Let’s Share the Good News
We are pleased and honored to announce that our first eBook titled Add Your Brick to the Great Wall: Experience-based Advice for China from Expats, written together with an amazing travel blogger Sarah Bennett of The Further Adventures of Bennett, is now available in the Kindle Store (US, UK, and all the other Amazon websites). This eBook sums up our two-year experience of teaching, living and travelling in, of the most magnificent and challenging countries – China. We started working on the eBook over a year ago and, although it took us some time to finally finish it off, we must admit it has been an amazing journey for all of us. We would like to say thank you to Sarah for being such a great support to us and we hope it is not going to be the last piece of work we will write!
About the eBook
Do you like travelling? Have you ever thought about what your life would be like if you were travelling and working in a foreign country? Deciding to work abroad can be a bit daunting, but really once you break it down it is just like applying for any other job, except thousands of miles away! There is nothing better and more exciting than breaking out of your comfort zone and starting to explore the world out there – just like we did. We are Agness, Sarah and Cez – 3 friends with a passion for travel, who found teaching in China as a way to broaden horizons without compromising on quality of living or career progression. Add your brick to the Great Wall: Experience-based Advice for China from Expats is a selection of helpful tips and in-depth information on working as a teacher, life and travel in the land of dragons and emperors – China.
This book has been written from the perspective and hindsight of individual experiences, illustrated with specific examples to guide you through all aspects of living, teaching and travelling in China. First-hand and recent experiences and tips will equip you with knowledge needed for a safe and enjoyable time during your stay in China.
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It gives you advice on:
- Why you might want to teach in China.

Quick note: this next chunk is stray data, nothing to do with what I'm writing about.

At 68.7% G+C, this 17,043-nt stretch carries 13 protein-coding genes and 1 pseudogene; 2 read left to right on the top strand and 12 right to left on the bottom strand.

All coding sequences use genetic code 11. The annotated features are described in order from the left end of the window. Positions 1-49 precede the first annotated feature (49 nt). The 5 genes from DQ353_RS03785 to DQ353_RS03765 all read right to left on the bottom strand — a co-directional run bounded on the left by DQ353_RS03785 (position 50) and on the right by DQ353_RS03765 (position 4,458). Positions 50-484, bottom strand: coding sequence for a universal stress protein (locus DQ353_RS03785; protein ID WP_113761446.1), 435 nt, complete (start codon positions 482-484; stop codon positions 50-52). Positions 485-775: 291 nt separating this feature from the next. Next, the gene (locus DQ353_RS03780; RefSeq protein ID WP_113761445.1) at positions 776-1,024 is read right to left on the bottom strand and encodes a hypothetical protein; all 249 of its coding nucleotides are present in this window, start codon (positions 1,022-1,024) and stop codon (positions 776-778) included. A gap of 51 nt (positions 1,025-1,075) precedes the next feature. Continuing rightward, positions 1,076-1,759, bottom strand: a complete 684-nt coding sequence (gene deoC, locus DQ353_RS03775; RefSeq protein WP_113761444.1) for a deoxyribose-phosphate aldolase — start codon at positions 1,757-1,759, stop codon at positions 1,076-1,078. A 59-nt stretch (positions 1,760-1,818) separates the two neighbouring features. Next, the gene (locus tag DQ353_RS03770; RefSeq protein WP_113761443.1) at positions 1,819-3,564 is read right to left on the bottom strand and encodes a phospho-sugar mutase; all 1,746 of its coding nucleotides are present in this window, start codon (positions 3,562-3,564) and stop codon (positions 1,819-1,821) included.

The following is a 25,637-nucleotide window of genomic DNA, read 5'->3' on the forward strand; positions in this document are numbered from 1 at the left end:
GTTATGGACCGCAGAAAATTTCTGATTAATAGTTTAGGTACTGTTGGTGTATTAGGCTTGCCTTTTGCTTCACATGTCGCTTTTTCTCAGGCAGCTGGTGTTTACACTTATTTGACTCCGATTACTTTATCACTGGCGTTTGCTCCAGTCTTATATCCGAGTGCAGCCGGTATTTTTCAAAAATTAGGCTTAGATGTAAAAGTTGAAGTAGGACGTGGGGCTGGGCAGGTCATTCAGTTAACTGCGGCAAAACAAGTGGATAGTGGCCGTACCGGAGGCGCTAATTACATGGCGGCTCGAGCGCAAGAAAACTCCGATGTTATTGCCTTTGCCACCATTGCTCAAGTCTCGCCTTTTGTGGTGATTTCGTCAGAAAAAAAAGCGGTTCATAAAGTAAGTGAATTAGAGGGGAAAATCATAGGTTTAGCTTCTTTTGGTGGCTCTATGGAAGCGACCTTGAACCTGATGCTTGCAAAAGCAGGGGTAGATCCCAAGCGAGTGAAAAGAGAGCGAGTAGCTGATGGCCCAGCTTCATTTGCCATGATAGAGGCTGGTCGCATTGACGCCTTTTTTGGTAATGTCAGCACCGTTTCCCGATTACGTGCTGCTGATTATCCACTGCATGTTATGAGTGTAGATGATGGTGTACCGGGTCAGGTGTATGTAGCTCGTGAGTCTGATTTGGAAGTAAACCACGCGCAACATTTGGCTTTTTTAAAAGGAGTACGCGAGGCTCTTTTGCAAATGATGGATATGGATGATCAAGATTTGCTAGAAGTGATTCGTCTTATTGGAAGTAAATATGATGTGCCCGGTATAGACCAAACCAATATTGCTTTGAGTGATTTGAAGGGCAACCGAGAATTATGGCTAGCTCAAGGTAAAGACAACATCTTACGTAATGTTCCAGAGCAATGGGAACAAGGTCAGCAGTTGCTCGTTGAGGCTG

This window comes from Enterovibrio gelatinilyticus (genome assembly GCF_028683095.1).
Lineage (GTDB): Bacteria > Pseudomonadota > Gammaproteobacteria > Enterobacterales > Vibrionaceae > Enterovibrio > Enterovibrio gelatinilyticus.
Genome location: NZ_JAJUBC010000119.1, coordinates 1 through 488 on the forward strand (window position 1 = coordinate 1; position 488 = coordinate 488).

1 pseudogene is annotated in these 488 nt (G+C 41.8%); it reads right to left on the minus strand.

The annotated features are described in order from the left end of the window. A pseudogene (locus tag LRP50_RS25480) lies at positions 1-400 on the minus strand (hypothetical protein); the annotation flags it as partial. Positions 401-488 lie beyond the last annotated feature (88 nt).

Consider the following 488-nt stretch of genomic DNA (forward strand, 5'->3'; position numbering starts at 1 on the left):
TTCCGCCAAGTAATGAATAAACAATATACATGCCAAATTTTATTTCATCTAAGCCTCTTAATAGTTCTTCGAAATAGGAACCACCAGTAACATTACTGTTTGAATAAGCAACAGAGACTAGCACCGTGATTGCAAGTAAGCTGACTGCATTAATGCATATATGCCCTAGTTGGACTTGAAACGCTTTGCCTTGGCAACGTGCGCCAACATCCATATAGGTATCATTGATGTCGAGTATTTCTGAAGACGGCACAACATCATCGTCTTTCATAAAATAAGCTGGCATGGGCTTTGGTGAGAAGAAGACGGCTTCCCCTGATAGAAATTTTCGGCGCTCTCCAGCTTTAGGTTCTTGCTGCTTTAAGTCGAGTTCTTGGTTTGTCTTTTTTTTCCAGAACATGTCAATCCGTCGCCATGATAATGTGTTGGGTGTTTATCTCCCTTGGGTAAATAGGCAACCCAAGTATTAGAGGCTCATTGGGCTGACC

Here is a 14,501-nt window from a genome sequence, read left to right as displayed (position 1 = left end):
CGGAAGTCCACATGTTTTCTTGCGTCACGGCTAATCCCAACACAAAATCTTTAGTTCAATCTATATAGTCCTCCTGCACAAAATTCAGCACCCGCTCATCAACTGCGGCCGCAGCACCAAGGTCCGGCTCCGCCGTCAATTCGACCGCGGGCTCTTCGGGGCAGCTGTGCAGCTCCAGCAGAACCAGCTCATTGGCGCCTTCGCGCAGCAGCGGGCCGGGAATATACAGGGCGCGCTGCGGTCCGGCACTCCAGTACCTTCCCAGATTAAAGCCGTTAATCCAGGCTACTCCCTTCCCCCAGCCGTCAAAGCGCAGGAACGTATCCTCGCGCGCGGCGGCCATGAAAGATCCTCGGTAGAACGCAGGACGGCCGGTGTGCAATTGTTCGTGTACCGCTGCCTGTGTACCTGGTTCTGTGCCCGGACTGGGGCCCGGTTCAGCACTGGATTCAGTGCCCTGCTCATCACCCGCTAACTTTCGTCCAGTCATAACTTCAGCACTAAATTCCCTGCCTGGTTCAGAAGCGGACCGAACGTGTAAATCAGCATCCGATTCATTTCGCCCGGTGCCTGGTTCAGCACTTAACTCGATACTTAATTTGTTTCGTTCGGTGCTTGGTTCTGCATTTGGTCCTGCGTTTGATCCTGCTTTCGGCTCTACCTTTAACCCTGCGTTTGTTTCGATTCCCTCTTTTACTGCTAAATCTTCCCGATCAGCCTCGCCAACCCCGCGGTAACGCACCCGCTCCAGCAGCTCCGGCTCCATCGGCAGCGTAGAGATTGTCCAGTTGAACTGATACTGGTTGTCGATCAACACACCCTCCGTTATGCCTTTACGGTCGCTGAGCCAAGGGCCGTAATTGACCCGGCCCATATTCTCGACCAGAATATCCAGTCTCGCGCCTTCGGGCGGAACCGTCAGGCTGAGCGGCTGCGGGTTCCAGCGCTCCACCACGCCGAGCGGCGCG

- What you need to know before you leave your home country.
- What the main benefits of living and working in China are.
- How to get ready for your first teaching and travel China experience.
- What to expect after arrival and throughout your stay.
Since the Chinese economy has strengthened greatly and is advancing at breath-taking speed, there is still a very high demand for English teachers. Take this available opportunity and embark on the adventure of your lifetime!
Why We Wrote the eBook
The main purpose of writing this handbook is a desire to help people like you, open-minded and far-reaching world travellers and adventure hunters, to work as teachers, live like locals and travel like nomads across one of the most beautiful and ancient countries in the world. Based on our experiences living in China, we want to help you enjoy your time and get the most out of your stay. With our combined experience of working in both public schools and private English training centers, we realised that there are many people who want to work abroad and might like to read first-hand advice from people who have done it before. Of course we have made some mistakes along the way, so we feel obliged to prepare you for what awaits you and make sure you are best equipped for life out here. We want you to have the best gap year, sabbatical or maybe even a career in China.
Who It Is For
Add your brick to the Great Wall: Experience-based Advice for China from Expats has been written for anyone who is willing to discover Chinese culture, cuisine and traditions in a different way: not as a regular tourist, but as an expat. Nowadays, working and teaching in China is available to anyone with a good grasp of English: whether you are a native speaker or a near-native speaker. Foreign teachers are always in demand and more often than not, as long as you are foreigner you can get a job.
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The main groups of people employed as English teachers in China are:
- Recent graduates of any discipline who are looking to broaden their horizons, get teaching experience and /or escape the depressing news of graduate unemployment at home.
- People in need of change in their lives, whether in regards to location or career in the long or short term.
- Chinese culture enthusiasts, including those who want to learn the language.
- Long-term or gap-year travellers looking to refill their wallets for further adventures.
Realistically however, it doesn’t matter what stage you are at in your life; as long as you are in good health and think you can physically and mentally meet the demands of working in a foreign country then teaching in China could be for you.
"It will never happen to me" said every person before it happened to them. Accidents happen at home and abroad. The difference is that they are usually more costly when you're in a foreign country. That's why travelling without insurance is a bad idea. There's just no excuse to put yourself in such a risk.
>>voice from the crowd<< Travel insurance is too expensive!
>>voice of the common sense<< If you can't afford travel insurance then you can't afford to travel.